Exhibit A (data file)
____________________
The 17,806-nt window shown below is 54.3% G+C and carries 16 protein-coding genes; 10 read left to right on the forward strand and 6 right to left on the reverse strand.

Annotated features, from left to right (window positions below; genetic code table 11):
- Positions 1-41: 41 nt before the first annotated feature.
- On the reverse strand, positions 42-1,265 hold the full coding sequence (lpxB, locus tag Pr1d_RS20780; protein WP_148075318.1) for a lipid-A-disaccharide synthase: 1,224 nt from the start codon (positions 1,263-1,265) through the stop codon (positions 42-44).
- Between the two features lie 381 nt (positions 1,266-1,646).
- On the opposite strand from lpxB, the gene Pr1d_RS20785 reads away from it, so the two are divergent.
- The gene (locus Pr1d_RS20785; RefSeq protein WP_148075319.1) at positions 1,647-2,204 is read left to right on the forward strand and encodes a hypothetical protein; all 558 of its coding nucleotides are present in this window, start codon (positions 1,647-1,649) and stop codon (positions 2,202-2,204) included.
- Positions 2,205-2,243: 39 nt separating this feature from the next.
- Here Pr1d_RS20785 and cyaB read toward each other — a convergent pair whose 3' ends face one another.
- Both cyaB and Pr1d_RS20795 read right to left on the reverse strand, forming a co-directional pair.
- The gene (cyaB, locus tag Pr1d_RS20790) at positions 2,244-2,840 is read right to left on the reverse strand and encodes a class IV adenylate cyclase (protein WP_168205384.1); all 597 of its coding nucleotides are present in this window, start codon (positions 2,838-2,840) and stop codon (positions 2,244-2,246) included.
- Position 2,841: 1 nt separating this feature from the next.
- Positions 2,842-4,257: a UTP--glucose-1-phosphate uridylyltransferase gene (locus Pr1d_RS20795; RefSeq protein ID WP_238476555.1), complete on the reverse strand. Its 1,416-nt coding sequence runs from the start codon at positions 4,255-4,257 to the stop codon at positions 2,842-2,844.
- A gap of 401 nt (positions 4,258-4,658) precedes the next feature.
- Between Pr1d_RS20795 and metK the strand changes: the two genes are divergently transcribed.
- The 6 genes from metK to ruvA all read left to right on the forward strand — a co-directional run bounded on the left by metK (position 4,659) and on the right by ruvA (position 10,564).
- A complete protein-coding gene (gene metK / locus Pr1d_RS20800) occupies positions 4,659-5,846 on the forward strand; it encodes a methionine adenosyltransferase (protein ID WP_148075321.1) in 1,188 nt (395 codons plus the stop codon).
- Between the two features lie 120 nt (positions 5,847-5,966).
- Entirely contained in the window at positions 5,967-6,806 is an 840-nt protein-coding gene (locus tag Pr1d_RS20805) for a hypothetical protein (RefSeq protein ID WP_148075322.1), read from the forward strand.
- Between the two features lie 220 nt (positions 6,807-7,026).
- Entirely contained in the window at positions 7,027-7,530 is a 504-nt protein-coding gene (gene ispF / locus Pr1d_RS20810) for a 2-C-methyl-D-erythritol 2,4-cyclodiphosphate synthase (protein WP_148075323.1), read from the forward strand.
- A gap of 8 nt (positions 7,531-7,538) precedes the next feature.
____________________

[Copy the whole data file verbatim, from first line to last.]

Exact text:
The 17,806-nt window shown below is 54.3% G+C and carries 16 protein-coding genes; 10 read left to right on the forward strand and 6 right to left on the reverse strand.

Annotated features, from left to right (window positions below; genetic code table 11):
- Positions 1-41: 41 nt before the first annotated feature.
- On the reverse strand, positions 42-1,265 hold the full coding sequence (lpxB, locus tag Pr1d_RS20780; protein WP_148075318.1) for a lipid-A-disaccharide synthase: 1,224 nt from the start codon (positions 1,263-1,265) through the stop codon (positions 42-44).
- Between the two features lie 381 nt (positions 1,266-1,646).
- On the opposite strand from lpxB, the gene Pr1d_RS20785 reads away from it, so the two are divergent.
- The gene (locus Pr1d_RS20785; RefSeq protein WP_148075319.1) at positions 1,647-2,204 is read left to right on the forward strand and encodes a hypothetical protein; all 558 of its coding nucleotides are present in this window, start codon (positions 1,647-1,649) and stop codon (positions 2,202-2,204) included.
- Positions 2,205-2,243: 39 nt separating this feature from the next.
- Here Pr1d_RS20785 and cyaB read toward each other — a convergent pair whose 3' ends face one another.
- Both cyaB and Pr1d_RS20795 read right to left on the reverse strand, forming a co-directional pair.
- The gene (cyaB, locus tag Pr1d_RS20790) at positions 2,244-2,840 is read right to left on the reverse strand and encodes a class IV adenylate cyclase (protein WP_168205384.1); all 597 of its coding nucleotides are present in this window, start codon (positions 2,838-2,840) and stop codon (positions 2,244-2,246) included.
- Position 2,841: 1 nt separating this feature from the next.
- Positions 2,842-4,257: a UTP--glucose-1-phosphate uridylyltransferase gene (locus Pr1d_RS20795; RefSeq protein ID WP_238476555.1), complete on the reverse strand. Its 1,416-nt coding sequence runs from the start codon at positions 4,255-4,257 to the stop codon at positions 2,842-2,844.
- A gap of 401 nt (positions 4,258-4,658) precedes the next feature.
- Between Pr1d_RS20795 and metK the strand changes: the two genes are divergently transcribed.
- The 6 genes from metK to ruvA all read left to right on the forward strand — a co-directional run bounded on the left by metK (position 4,659) and on the right by ruvA (position 10,564).
- A complete protein-coding gene (gene metK / locus Pr1d_RS20800) occupies positions 4,659-5,846 on the forward strand; it encodes a methionine adenosyltransferase (protein ID WP_148075321.1) in 1,188 nt (395 codons plus the stop codon).
- Between the two features lie 120 nt (positions 5,847-5,966).
- Entirely contained in the window at positions 5,967-6,806 is an 840-nt protein-coding gene (locus tag Pr1d_RS20805) for a hypothetical protein (RefSeq protein ID WP_148075322.1), read from the forward strand.
- Between the two features lie 220 nt (positions 6,807-7,026).
- Entirely contained in the window at positions 7,027-7,530 is a 504-nt protein-coding gene (gene ispF / locus Pr1d_RS20810) for a 2-C-methyl-D-erythritol 2,4-cyclodiphosphate synthase (protein WP_148075323.1), read from the forward strand.
- A gap of 8 nt (positions 7,531-7,538) precedes the next feature.